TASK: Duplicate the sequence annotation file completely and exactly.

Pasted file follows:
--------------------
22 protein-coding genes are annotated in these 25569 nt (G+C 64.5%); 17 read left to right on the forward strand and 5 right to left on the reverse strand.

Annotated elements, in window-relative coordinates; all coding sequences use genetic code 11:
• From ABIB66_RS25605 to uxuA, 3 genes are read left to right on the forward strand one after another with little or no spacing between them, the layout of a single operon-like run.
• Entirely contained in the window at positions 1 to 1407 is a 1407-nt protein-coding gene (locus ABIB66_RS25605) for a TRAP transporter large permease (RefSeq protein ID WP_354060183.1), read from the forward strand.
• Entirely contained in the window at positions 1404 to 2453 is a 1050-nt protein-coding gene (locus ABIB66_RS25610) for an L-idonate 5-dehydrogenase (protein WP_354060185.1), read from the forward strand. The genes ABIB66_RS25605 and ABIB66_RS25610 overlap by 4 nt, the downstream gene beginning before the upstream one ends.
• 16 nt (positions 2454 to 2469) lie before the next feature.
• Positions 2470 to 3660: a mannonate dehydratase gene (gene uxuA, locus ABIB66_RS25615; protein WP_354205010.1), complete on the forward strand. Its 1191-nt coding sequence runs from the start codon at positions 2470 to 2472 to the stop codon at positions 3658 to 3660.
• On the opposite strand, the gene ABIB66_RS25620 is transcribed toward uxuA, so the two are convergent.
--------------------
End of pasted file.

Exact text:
22 protein-coding genes are annotated in these 25569 nt (G+C 64.5%); 17 read left to right on the forward strand and 5 right to left on the reverse strand.

Annotated elements, in window-relative coordinates; all coding sequences use genetic code 11:
• From ABIB66_RS25605 to uxuA, 3 genes are read left to right on the forward strand one after another with little or no spacing between them, the layout of a single operon-like run.
• Entirely contained in the window at positions 1 to 1407 is a 1407-nt protein-coding gene (locus ABIB66_RS25605) for a TRAP transporter large permease (RefSeq protein ID WP_354060183.1), read from the forward strand.
• Entirely contained in the window at positions 1404 to 2453 is a 1050-nt protein-coding gene (locus ABIB66_RS25610) for an L-idonate 5-dehydrogenase (protein WP_354060185.1), read from the forward strand. The genes ABIB66_RS25605 and ABIB66_RS25610 overlap by 4 nt, the downstream gene beginning before the upstream one ends.
• 16 nt (positions 2454 to 2469) lie before the next feature.
• Positions 2470 to 3660: a mannonate dehydratase gene (gene uxuA, locus ABIB66_RS25615; protein WP_354205010.1), complete on the forward strand. Its 1191-nt coding sequence runs from the start codon at positions 2470 to 2472 to the stop codon at positions 3658 to 3660.
• On the opposite strand, the gene ABIB66_RS25620 is transcribed toward uxuA, so the two are convergent.